The President and the Lunatic
After assassinating President Garfield, a lunatic gunman mounted an insanity defense, which the jury—and the nation—rejected despite compelling evidence to the contrary
One warm summer night in 1881, a scrawny, nervous man sat in his boarding house a few blocks from the White House. Outside his window, gaslights flickered and horses clopped over cobblestones, but Charles Guiteau barely noticed. For six weeks now, a divine inspiration had festered in his fevered brain. The president, God told Guiteau, had to be “removed.”
Since early June, the lunatic had stalked the president with gun in hand. Enraged at James Garfield for fracturing the Republican Party, convinced that the split would precipitate a second civil war, Guiteau pursued his prey with single-minded calculation. One Sunday he aimed at Garfield through a church window; the following Saturday he crouched in a train depot as the president walked past, but spared him out of pity for the ailing wife clinging to her husband’s arm. A few mornings later, the little man waited along the Potomac, where the president often rode. No horse passed. Now Guiteau could wait no longer, and he began a letter to be delivered the next day:
To Gen. Sherman:
I have just shot the President. I shot him several times as I wished him to go as easily as possible. His death was a political necessity. I am a lawyer, a theologian, and politician… . I am going to the jail. Please order out your troops and take possession of the jail at once.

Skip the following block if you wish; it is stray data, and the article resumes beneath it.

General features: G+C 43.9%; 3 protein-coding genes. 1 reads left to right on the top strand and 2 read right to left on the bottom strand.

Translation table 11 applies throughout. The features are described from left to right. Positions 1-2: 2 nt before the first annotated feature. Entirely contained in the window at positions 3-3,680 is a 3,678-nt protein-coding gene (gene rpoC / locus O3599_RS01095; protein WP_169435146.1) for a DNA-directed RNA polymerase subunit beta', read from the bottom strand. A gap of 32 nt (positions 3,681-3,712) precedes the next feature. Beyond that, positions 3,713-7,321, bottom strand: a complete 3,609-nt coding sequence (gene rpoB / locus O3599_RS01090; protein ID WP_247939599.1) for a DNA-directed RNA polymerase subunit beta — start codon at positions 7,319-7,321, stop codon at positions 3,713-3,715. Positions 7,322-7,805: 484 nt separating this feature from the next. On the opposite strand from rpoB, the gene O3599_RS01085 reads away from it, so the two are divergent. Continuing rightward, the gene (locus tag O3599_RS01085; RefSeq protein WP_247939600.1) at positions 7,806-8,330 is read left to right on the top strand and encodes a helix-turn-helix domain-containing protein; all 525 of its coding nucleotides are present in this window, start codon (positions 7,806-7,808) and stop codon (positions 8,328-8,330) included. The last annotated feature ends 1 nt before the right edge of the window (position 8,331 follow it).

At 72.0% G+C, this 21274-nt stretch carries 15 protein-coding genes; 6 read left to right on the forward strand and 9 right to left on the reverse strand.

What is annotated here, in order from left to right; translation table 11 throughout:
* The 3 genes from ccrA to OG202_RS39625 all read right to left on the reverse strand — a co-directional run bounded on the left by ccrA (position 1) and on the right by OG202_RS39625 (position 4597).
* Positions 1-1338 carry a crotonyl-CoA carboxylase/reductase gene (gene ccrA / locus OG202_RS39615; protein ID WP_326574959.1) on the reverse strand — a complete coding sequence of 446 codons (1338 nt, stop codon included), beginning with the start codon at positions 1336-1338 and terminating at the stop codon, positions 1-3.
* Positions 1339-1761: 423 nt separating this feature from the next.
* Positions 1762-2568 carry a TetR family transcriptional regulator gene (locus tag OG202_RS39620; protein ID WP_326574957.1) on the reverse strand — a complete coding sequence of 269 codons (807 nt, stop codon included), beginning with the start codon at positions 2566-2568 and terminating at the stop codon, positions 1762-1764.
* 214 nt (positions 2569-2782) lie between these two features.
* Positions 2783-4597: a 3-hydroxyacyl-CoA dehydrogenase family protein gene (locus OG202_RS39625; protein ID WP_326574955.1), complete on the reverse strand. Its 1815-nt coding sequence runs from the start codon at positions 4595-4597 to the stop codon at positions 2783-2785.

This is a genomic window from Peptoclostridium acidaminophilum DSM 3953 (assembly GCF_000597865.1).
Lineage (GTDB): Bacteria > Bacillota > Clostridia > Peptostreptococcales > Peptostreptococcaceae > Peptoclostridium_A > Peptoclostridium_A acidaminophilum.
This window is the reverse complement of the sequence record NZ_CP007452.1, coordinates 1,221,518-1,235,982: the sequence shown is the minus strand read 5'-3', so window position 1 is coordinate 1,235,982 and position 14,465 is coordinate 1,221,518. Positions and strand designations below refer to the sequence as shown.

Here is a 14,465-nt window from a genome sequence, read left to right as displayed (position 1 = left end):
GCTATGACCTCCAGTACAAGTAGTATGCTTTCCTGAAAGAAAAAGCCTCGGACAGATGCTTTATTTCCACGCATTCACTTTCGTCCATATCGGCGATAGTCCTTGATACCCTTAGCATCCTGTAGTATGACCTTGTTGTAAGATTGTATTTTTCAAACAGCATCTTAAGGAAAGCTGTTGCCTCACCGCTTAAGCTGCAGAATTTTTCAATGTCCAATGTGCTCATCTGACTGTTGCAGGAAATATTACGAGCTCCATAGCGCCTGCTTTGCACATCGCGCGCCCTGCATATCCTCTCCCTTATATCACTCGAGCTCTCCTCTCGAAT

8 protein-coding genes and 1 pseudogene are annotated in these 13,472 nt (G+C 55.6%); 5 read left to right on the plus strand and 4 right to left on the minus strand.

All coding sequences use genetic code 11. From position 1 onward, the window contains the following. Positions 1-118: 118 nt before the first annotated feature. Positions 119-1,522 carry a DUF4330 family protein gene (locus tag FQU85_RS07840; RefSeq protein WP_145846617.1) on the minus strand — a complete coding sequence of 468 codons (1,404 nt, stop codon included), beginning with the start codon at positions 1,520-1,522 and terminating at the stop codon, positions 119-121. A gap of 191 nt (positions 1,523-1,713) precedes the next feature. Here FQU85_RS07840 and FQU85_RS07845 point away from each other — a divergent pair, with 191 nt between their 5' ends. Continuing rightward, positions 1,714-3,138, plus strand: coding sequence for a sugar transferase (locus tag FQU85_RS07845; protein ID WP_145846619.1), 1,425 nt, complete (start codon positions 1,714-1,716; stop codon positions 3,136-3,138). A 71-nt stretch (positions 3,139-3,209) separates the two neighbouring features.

The following morning, July 2, President Garfield stepped from his carriage outside the Baltimore and Potomac depot at Sixth Street and Constitution Avenue. As he strolled past admirers, the president all but beamed. After weathering a season of political infighting, he was leaving Washington for the summer. Plans called for him to meet his wife at the Jersey shore, cruise the Hudson, attend his 25th college reunion at Williams College, and then spend August on a farm in Massachusetts. Chatting with his secretary of state, Garfield strode into the waiting room. Across the clutter of heads and hats, he spotted the Venezuelan minister. He had just returned the latter’s polite nod when he heard a shot and felt a stabbing pain in one arm.
“My God! What is this?” he cried. Another blast echoed; a second bullet caught him full in the back, and he pitched face down onto the marble floor.
Two names of presidential assassins are deeply etched in American memory: John Wilkes Booth and Lee Harvey Oswald. Fewer Americans today recall Leon Czolgosz, who shot President McKinley in 1901. The only other man to kill a U.S. president, though his name was once synonymous with villainy, has been forgotten. Yet for decades after Charles Guiteau went to the gallows singing ‘I am going to the Lordy,’ his fate was debated in psychiatric journals, law schools, and the court of public opinion. For despite his confession and a Victorian propriety that considered mental illness a question of morality, ‘the assassin Guiteau’ was tried on a defense of insanity.